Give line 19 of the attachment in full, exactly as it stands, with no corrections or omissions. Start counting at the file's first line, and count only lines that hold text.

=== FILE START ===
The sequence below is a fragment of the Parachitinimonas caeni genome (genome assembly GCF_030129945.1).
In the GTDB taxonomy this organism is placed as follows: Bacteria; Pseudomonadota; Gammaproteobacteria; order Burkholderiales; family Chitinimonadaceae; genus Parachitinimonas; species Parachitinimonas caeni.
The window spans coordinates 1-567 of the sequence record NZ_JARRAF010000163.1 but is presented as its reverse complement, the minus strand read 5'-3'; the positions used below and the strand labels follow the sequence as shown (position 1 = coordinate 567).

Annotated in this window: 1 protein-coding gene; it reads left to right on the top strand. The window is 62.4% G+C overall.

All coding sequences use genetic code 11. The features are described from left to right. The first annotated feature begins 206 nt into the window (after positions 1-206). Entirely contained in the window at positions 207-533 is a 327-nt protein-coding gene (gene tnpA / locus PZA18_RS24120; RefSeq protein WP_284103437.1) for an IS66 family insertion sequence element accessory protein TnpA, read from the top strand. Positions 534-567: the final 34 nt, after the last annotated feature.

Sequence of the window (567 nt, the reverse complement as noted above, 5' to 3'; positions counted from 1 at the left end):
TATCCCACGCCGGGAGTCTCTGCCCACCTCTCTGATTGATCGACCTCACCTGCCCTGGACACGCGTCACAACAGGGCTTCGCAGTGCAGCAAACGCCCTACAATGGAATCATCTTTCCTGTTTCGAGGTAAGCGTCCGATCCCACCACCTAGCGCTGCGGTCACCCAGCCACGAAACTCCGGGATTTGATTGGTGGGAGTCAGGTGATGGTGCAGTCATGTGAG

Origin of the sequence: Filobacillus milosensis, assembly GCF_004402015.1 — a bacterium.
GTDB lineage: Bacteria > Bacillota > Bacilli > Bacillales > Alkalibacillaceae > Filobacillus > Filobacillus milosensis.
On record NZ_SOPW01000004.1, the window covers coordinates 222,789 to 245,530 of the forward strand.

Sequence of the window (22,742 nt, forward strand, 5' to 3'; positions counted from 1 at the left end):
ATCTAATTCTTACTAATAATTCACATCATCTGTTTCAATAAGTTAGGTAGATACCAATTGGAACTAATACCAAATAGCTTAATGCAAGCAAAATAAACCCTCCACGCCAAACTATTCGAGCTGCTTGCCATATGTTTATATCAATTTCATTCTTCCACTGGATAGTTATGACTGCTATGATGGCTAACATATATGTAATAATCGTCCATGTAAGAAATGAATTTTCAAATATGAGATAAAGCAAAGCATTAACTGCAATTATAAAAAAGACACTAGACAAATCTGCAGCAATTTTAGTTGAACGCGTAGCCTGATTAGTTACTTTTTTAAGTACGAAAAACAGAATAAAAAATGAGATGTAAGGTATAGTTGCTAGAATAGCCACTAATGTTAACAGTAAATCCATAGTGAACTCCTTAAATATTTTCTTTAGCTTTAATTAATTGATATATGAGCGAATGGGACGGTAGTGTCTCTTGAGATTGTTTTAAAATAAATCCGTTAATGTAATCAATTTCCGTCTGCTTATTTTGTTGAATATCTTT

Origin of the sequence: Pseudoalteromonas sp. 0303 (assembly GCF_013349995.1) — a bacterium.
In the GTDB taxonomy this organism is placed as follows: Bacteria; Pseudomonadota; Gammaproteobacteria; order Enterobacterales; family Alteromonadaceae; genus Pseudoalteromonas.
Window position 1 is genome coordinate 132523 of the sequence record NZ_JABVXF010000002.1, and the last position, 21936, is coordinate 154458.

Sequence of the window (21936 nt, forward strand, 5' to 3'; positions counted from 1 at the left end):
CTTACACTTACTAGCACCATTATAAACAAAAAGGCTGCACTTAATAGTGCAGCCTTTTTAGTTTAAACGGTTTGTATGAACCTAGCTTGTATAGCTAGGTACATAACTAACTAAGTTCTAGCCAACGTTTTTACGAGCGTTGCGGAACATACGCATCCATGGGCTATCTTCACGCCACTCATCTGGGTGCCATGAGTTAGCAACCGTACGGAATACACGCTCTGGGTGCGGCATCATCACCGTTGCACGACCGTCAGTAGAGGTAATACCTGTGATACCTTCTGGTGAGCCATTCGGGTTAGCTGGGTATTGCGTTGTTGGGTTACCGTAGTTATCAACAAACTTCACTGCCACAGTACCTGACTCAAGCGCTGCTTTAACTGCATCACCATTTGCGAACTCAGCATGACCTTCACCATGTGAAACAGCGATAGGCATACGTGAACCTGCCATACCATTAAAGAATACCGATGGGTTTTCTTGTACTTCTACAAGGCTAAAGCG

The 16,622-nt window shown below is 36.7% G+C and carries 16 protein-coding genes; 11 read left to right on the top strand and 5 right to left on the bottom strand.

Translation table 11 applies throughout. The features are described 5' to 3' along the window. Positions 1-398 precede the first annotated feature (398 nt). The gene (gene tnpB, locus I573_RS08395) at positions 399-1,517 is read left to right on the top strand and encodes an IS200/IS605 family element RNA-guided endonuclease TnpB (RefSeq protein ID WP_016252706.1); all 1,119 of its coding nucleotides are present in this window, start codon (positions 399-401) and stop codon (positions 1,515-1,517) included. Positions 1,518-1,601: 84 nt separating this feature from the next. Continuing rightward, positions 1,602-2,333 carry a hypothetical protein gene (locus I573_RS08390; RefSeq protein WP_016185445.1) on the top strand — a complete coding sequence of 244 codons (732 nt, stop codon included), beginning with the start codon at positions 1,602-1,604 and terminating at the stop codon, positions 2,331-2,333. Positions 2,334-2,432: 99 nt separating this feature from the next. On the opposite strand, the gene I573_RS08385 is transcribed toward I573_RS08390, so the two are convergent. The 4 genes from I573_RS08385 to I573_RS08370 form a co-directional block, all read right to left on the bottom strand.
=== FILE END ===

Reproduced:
Translation table 11 applies throughout. The features are described 5' to 3' along the window. Positions 1-398 precede the first annotated feature (398 nt). The gene (gene tnpB, locus I573_RS08395) at positions 399-1,517 is read left to right on the top strand and encodes an IS200/IS605 family element RNA-guided endonuclease TnpB (RefSeq protein ID WP_016252706.1); all 1,119 of its coding nucleotides are present in this window, start codon (positions 399-401) and stop codon (positions 1,515-1,517) included. Positions 1,518-1,601: 84 nt separating this feature from the next. Continuing rightward, positions 1,602-2,333 carry a hypothetical protein gene (locus I573_RS08390; RefSeq protein WP_016185445.1) on the top strand — a complete coding sequence of 244 codons (732 nt, stop codon included), beginning with the start codon at positions 1,602-1,604 and terminating at the stop codon, positions 2,331-2,333. Positions 2,334-2,432: 99 nt separating this feature from the next. On the opposite strand, the gene I573_RS08385 is transcribed toward I573_RS08390, so the two are convergent. The 4 genes from I573_RS08385 to I573_RS08370 form a co-directional block, all read right to left on the bottom strand.